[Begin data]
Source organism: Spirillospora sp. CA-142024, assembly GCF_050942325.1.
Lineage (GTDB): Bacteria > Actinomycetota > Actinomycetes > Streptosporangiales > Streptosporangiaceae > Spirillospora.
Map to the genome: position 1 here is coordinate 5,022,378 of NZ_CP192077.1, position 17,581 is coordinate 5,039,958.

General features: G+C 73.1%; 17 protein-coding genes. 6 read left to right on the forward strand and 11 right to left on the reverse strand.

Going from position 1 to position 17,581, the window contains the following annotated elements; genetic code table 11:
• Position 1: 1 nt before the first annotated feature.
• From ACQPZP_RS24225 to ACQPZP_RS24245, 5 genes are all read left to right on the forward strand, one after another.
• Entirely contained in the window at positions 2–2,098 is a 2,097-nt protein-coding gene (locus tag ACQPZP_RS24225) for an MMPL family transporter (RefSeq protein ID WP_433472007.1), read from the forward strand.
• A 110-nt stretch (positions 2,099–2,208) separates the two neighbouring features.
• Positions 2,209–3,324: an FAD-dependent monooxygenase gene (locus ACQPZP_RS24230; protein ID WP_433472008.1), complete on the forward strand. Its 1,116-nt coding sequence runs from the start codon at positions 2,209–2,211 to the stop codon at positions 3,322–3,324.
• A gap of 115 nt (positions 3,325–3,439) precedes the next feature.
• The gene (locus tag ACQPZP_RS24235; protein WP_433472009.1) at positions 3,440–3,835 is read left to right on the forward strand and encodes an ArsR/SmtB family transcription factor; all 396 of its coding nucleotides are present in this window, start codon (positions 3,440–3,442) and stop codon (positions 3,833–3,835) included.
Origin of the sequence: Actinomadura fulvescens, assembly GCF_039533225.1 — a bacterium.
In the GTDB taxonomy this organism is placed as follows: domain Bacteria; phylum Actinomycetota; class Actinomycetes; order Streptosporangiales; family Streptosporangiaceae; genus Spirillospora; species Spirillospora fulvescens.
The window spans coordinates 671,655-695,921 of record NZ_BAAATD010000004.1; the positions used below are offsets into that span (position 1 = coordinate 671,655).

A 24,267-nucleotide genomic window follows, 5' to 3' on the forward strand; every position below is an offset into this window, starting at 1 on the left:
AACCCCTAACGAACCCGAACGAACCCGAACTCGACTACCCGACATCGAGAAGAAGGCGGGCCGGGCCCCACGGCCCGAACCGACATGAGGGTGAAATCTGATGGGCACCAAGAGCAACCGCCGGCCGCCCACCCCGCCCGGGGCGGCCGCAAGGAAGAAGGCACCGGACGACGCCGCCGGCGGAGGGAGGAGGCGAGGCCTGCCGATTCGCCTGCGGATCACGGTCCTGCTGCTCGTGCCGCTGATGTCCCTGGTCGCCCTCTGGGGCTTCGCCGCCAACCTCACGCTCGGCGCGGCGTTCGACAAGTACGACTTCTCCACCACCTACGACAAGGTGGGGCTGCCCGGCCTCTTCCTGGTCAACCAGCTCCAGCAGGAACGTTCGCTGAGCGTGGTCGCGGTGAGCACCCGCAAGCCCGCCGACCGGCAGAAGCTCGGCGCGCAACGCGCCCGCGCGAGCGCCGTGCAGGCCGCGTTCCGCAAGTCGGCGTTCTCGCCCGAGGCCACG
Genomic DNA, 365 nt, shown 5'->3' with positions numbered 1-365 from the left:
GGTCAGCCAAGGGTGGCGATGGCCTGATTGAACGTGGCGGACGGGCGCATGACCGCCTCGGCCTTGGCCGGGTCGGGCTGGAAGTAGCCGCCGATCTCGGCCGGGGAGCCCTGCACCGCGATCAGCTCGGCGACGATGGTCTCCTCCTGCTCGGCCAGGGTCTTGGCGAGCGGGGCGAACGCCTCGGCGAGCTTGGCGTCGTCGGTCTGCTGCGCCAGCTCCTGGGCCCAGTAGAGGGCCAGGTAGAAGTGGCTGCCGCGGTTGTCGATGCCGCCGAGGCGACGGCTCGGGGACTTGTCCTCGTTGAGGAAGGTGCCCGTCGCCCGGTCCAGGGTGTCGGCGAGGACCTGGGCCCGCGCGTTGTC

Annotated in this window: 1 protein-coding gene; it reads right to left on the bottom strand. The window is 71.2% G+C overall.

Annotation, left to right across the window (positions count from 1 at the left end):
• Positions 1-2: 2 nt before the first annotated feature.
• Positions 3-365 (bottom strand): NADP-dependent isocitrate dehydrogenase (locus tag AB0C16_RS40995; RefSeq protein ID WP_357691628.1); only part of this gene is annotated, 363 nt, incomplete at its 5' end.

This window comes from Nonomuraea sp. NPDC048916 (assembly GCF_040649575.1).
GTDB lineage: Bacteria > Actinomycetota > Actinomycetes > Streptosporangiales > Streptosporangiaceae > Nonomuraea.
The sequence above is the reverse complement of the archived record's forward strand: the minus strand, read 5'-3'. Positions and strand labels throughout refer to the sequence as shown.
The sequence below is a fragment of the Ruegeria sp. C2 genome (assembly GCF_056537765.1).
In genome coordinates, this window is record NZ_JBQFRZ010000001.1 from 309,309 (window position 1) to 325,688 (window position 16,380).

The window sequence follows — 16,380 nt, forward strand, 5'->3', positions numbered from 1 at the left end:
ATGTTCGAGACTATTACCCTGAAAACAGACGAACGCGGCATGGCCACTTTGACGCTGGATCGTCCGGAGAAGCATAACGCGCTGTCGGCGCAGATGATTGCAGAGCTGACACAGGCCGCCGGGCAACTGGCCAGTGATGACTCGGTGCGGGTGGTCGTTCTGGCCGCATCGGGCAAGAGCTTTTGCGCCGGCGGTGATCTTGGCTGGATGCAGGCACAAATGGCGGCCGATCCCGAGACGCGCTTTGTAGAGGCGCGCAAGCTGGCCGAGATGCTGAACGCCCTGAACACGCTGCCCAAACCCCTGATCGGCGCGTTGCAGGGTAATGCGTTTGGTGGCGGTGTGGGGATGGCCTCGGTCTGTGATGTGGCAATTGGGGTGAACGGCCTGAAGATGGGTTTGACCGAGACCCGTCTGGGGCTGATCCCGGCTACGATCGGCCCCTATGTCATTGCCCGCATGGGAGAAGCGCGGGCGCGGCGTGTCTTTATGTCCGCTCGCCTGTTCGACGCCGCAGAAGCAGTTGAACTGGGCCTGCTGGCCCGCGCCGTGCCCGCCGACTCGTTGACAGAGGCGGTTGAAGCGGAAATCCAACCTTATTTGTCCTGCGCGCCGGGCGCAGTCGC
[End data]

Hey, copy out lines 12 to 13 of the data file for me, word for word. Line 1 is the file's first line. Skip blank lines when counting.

• The gene (locus tag ACQPZP_RS24235; protein WP_433472009.1) at positions 3,440–3,835 is read left to right on the forward strand and encodes an ArsR/SmtB family transcription factor; all 396 of its coding nucleotides are present in this window, start codon (positions 3,440–3,442) and stop codon (positions 3,833–3,835) included.
Origin of the sequence: Actinomadura fulvescens, assembly GCF_039533225.1 — a bacterium.